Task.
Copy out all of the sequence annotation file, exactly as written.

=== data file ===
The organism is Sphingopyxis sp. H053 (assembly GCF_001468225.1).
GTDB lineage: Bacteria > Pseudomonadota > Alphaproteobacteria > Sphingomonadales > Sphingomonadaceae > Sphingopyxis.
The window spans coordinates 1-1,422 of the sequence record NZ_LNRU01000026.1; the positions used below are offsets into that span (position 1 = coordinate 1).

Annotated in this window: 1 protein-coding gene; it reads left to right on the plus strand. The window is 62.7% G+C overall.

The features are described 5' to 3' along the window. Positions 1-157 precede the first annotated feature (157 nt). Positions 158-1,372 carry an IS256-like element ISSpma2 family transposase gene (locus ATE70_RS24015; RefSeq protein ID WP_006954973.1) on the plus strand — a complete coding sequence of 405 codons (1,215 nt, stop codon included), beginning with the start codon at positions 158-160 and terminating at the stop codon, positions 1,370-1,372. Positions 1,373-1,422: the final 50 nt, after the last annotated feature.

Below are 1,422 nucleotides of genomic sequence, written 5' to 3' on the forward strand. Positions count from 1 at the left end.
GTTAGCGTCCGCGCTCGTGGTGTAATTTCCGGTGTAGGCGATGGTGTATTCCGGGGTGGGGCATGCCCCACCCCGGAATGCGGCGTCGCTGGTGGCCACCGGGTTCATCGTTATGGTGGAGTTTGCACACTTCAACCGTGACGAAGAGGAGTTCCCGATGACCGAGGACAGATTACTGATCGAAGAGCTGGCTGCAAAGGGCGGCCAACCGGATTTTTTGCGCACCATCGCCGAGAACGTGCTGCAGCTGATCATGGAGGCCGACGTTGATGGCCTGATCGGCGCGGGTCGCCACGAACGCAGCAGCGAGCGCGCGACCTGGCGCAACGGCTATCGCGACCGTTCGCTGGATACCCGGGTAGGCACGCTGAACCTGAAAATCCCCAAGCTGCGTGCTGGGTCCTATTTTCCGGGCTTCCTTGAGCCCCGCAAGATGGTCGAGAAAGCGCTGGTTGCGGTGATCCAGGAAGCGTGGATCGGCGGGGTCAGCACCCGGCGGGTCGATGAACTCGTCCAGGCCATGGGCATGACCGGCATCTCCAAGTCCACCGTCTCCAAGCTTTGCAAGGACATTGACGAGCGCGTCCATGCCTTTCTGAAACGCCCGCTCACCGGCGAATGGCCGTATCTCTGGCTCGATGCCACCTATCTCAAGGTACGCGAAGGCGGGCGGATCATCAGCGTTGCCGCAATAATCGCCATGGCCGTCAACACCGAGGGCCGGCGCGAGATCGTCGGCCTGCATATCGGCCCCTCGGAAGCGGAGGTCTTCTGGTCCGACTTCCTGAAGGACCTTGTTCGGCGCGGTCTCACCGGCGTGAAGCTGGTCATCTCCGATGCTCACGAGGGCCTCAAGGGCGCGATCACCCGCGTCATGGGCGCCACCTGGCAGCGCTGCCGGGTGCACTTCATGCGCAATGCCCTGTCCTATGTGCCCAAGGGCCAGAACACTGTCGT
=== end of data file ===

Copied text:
The organism is Sphingopyxis sp. H053 (assembly GCF_001468225.1).
GTDB lineage: Bacteria > Pseudomonadota > Alphaproteobacteria > Sphingomonadales > Sphingomonadaceae > Sphingopyxis.
The window spans coordinates 1-1,422 of the sequence record NZ_LNRU01000026.1; the positions used below are offsets into that span (position 1 = coordinate 1).

Annotated in this window: 1 protein-coding gene; it reads left to right on the plus strand. The window is 62.7% G+C overall.

The features are described 5' to 3' along the window. Positions 1-157 precede the first annotated feature (157 nt). Positions 158-1,372 carry an IS256-like element ISSpma2 family transposase gene (locus ATE70_RS24015; RefSeq protein ID WP_006954973.1) on the plus strand — a complete coding sequence of 405 codons (1,215 nt, stop codon included), beginning with the start codon at positions 158-160 and terminating at the stop codon, positions 1,370-1,372. Positions 1,373-1,422: the final 50 nt, after the last annotated feature.

Below are 1,422 nucleotides of genomic sequence, written 5' to 3' on the forward strand. Positions count from 1 at the left end.
GTTAGCGTCCGCGCTCGTGGTGTAATTTCCGGTGTAGGCGATGGTGTATTCCGGGGTGGGGCATGCCCCACCCCGGAATGCGGCGTCGCTGGTGGCCACCGGGTTCATCGTTATGGTGGAGTTTGCACACTTCAACCGTGACGAAGAGGAGTTCCCGATGACCGAGGACAGATTACTGATCGAAGAGCTGGCTGCAAAGGGCGGCCAACCGGATTTTTTGCGCACCATCGCCGAGAACGTGCTGCAGCTGATCATGGAGGCCGACGTTGATGGCCTGATCGGCGCGGGTCGCCACGAACGCAGCAGCGAGCGCGCGACCTGGCGCAACGGCTATCGCGACCGTTCGCTGGATACCCGGGTAGGCACGCTGAACCTGAAAATCCCCAAGCTGCGTGCTGGGTCCTATTTTCCGGGCTTCCTTGAGCCCCGCAAGATGGTCGAGAAAGCGCTGGTTGCGGTGATCCAGGAAGCGTGGATCGGCGGGGTCAGCACCCGGCGGGTCGATGAACTCGTCCAGGCCATGGGCATGACCGGCATCTCCAAGTCCACCGTCTCCAAGCTTTGCAAGGACATTGACGAGCGCGTCCATGCCTTTCTGAAACGCCCGCTCACCGGCGAATGGCCGTATCTCTGGCTCGATGCCACCTATCTCAAGGTACGCGAAGGCGGGCGGATCATCAGCGTTGCCGCAATAATCGCCATGGCCGTCAACACCGAGGGCCGGCGCGAGATCGTCGGCCTGCATATCGGCCCCTCGGAAGCGGAGGTCTTCTGGTCCGACTTCCTGAAGGACCTTGTTCGGCGCGGTCTCACCGGCGTGAAGCTGGTCATCTCCGATGCTCACGAGGGCCTCAAGGGCGCGATCACCCGCGTCATGGGCGCCACCTGGCAGCGCTGCCGGGTGCACTTCATGCGCAATGCCCTGTCCTATGTGCCCAAGGGCCAGAACACTGTCGT